CHAPTER II
THE NORTH GERMANS

HERODOTUS did not know of the Germans, and the first appearance of these people in history may perhaps L have been the mention of a tribe dwelling on the north German coast that was included in a lost book The Ocean by a Massiliot Greek, Pytheas, the merchant-explorer whose famous voyage to Ultima Thule and the North Sea1 took place in the fourth century B.C. But by the time of Poseidonios ( 135 B.C.-45 B.C.), the Stoic of Apamea, it seems, even though this writer's work is likewise lost, that many of the German peoples were well known in the classical world, and, furthermore, if Athenaeus has repeated a fragment of Poseidonios verbatim,2 that the word Germani was already in use as a collective term. At any rate, from the days of Julius Caesar onwards, the name, betokening a distinct race of men, was commonly employed, and it is current in the writings of Caesar himself, and of Pliny, Livy, and Tacitus. As a race-name, however, it was at first rather loosely employed in a not always successful attempt to distinguish certain groups of people from the Celts of Gaul3; but by the time of Tacitus, who wrote the Germania in A.D. 98), it was clearly understood to refer to the numerous population living between the Rhine and the Elbe, and also believed to inhabit lands even further to the north and east, a huge confederacy of tribes of which many at this late period were well known to the Romans. Tacitus himself described the territories of the Germans in the opening paragraph of his book. He says:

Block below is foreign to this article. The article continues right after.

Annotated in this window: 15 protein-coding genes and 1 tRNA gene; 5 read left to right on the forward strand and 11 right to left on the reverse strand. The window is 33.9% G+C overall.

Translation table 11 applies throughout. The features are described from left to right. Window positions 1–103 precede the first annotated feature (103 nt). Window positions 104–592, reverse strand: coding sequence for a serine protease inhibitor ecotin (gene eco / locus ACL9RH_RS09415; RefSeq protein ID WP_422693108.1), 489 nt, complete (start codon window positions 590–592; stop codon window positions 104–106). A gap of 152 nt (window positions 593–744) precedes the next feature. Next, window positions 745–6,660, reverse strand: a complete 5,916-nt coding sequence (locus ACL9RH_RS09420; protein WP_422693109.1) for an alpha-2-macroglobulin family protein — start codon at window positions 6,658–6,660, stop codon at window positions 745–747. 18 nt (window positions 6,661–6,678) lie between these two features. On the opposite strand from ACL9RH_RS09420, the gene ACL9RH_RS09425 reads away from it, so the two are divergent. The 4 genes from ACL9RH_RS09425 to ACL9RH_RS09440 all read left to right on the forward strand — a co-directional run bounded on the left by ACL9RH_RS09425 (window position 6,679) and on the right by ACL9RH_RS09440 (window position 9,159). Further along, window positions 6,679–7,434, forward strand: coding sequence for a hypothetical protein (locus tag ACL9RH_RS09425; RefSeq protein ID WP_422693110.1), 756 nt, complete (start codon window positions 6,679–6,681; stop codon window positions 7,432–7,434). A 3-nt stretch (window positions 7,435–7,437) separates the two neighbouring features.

____________________
1
Pliny, N.H., XXXVII, 35. It is sometimes said that the Guiones of Pytheas, the tribe in question, lived in Jutland; his amber-island Abalos may be Heligoland. See M. Cary and E. Warmington, The Ancient Explorers, London, 1929, p. 38.
2
IV, 153e.
3
Cf. B.G., II, 4, 1 and 10; VI, 32, 1. Note that Strabo ( VII, 290) also refers to the Germans and gives a fanciful derivation of their name. For a general summary of the early classical references, see G. Schütte, Our Forefathers, I, Cambridge, 1929, p. 17 ff.

-62-

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